In order to achieve our carbon-free goal on a “tank-to-wheel” basis, as the responsibility of an automaker, Honda will strive to increase the ratio of battery-electric vehicles (EVs) and fuel cell electric vehicles (FCVs) within overall unit sales in all major markets of electrification combined to 40% by 2030, to 80% by 2035, and then to 100% globally by 2040. These are challenging targets, and to attain them, we must put forth a collective effort of our entire value chain. However, we decided to set high goals so that all of us share the vision of what we are trying to accomplish and take on challenges toward the realization of our goals.


¦North America

? In North America, we will strive for an EV/FCV unit sales ratio of 40% by 2030, 80% by 2035 and 100% by 2040. Leveraging the alliance with GM as one of our strategic pillars, we will pursue electrification in North America efficiently while taking advantage of the respective strengths of both companies


? Honda and GM are jointly developing two large-sized EV models using GM’s Ultium batteries, and we are planning to introduce these models to the North American market as model year 2024 vehicles, one from Honda brand and the other from the Acura brand.


? Starting from the second half of the 2020s, Honda will launch a series of new EV models which adopt e:Architecture, a completely new EV platform led by Honda. These EV models will first be introduced to the North American market, and then to other regions of the world.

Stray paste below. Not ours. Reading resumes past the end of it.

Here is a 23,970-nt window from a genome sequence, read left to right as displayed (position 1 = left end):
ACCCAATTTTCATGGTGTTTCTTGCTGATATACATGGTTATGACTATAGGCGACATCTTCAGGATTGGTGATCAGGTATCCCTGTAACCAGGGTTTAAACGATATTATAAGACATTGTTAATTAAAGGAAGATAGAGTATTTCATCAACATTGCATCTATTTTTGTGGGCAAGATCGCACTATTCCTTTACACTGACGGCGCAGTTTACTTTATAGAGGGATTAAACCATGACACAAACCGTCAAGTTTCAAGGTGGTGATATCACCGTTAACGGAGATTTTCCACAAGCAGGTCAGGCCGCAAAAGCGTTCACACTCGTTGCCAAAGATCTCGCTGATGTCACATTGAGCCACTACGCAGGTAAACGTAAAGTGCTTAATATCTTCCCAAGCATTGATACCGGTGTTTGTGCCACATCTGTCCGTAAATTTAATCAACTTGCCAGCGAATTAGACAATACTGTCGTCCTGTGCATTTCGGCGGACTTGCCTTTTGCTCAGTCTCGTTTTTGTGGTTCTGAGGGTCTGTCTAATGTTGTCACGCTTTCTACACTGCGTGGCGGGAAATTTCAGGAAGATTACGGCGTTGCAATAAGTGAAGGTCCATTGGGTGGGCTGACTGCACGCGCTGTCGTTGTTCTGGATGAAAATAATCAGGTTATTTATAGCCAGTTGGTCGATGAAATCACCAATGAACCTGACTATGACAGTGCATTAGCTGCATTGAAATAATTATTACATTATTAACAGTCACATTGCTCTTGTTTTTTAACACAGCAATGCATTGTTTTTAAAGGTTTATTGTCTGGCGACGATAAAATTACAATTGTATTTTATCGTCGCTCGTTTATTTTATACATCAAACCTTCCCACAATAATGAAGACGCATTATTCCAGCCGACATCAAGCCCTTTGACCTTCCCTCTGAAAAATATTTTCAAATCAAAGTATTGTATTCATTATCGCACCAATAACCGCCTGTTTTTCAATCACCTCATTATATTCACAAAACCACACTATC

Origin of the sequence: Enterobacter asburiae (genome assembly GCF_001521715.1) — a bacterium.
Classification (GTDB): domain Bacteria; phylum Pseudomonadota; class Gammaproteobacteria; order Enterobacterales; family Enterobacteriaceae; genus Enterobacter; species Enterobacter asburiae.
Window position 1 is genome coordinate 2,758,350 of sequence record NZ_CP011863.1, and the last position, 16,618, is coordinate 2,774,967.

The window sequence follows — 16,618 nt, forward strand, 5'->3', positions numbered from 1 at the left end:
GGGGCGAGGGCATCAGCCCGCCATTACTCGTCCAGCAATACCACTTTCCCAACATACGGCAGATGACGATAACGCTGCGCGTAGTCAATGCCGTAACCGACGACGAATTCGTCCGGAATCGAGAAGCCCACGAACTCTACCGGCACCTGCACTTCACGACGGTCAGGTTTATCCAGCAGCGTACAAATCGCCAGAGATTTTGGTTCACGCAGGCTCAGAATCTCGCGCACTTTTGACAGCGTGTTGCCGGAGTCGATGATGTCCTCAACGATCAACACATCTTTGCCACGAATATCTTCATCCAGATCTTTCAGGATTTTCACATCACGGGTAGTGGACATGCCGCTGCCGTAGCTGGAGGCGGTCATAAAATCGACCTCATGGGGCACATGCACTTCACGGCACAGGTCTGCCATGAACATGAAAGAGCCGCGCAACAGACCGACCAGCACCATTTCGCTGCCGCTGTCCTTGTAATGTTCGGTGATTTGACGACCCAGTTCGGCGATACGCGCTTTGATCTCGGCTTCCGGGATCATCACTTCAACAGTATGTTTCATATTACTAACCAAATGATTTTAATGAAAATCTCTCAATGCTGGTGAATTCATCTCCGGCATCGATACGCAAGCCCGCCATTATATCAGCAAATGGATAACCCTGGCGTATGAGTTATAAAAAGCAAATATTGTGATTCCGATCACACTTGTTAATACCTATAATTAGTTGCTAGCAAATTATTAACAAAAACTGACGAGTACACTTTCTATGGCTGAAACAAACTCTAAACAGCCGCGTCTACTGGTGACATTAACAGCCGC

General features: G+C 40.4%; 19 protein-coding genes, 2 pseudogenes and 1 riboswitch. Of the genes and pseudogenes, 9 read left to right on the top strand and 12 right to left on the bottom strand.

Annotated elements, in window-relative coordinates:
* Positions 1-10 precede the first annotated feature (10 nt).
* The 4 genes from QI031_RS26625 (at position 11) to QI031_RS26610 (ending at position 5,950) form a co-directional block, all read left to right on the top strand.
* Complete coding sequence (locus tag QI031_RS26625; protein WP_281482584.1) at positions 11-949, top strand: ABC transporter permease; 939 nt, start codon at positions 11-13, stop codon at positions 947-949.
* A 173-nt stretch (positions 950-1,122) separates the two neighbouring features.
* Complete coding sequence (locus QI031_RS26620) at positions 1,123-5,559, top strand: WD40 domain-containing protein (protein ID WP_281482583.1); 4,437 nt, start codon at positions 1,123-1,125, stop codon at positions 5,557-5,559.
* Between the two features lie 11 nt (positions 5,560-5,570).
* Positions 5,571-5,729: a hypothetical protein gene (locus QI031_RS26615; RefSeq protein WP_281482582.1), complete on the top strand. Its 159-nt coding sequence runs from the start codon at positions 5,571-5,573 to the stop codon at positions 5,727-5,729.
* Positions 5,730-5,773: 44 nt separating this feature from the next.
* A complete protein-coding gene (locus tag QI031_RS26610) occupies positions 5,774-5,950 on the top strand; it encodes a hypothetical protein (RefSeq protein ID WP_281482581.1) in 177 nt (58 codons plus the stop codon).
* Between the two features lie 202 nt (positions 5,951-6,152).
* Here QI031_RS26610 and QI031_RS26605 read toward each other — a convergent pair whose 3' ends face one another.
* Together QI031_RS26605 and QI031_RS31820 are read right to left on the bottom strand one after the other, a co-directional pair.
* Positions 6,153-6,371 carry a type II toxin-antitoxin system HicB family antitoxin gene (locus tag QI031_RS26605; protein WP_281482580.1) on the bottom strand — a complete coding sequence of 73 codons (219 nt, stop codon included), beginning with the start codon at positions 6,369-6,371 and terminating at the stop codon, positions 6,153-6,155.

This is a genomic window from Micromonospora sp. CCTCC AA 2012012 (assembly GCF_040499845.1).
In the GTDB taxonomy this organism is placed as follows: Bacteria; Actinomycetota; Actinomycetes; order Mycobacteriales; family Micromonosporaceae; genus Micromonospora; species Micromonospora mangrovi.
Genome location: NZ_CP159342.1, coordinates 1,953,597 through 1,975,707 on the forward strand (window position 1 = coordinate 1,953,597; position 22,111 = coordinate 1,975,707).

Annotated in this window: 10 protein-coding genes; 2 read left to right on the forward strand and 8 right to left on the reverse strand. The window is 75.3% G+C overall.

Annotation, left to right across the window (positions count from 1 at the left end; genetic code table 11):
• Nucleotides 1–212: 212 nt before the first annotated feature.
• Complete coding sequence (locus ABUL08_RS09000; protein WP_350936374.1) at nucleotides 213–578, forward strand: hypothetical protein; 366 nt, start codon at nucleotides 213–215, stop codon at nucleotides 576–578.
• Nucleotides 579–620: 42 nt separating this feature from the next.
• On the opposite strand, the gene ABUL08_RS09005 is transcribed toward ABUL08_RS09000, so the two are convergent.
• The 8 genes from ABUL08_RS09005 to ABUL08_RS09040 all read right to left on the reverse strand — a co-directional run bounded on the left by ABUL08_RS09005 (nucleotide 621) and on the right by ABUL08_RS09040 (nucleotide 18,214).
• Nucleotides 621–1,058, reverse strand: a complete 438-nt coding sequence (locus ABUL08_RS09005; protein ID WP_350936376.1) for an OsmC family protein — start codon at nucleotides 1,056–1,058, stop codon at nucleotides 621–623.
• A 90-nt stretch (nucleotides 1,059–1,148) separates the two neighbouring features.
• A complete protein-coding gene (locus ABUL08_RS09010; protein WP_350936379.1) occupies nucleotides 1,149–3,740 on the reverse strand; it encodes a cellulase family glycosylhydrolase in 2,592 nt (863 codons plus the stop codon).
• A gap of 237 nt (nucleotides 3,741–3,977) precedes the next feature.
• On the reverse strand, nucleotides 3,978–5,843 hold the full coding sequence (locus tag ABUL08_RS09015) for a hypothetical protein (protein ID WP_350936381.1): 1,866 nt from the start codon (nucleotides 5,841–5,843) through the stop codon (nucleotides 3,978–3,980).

? In China, we will strive for an EV/FCV unit sales ratio of 40% by 2030, 80% by 2035 and 100% by 2040.


? In China, we have been introducing EV models while utilizing local resources, and we will further accelerate this approach from here forward. We will introduce 10 Honda-brand EV models within five years. As the first of the 10 models, the mass-production model based on the Honda SUV e:prototype is scheduled to go on sale in spring 2022.


? We will further pursue the utilization of local resources, which includes strengthening our collaboration with CATL for the supply of batteries, which are core components for electrified vehicles.


? In Japan, we will strive for an EV/FCV unit sales ratio of 20% by 2030, 80% by 2035 and 100% by 2040. Also, including hybrid-electric vehicles, we will strive to electrify 100% of our automobile unit sales in Japan by 2030.


? Including the first introduction of an EV model in the K-car segment in 2024, we will continue making progress in the electrification of our mini-vehicles with both hybrid and EV models.


? For the procurement of batteries, we will strive to realize a “local production and local procurement” approach in Japan, which also will contribute to the growth of domestic industries in Japan.


? In the area of mobility services (MaaS), we are aiming to introduce the Cruise Origin, an electric self-driving vehicle Honda is currently developing jointly with GM and Cruise, in the Japanese MaaS market in the mid-2020s. With this aim, we will be starting development for testing in Japan from this year.


In order to secure the high competitiveness of our EVs of the future, Honda is conducting independent research on all-solid-state batteries as the next generation batteries which will realize high capacity and low cost. We will undertake the verification of production technology using a demonstration line, starting this fiscal year. We will begin accelerating this research with an aim to make all-solid-state batteries available for our new models to be introduced in the second half of the 2020s.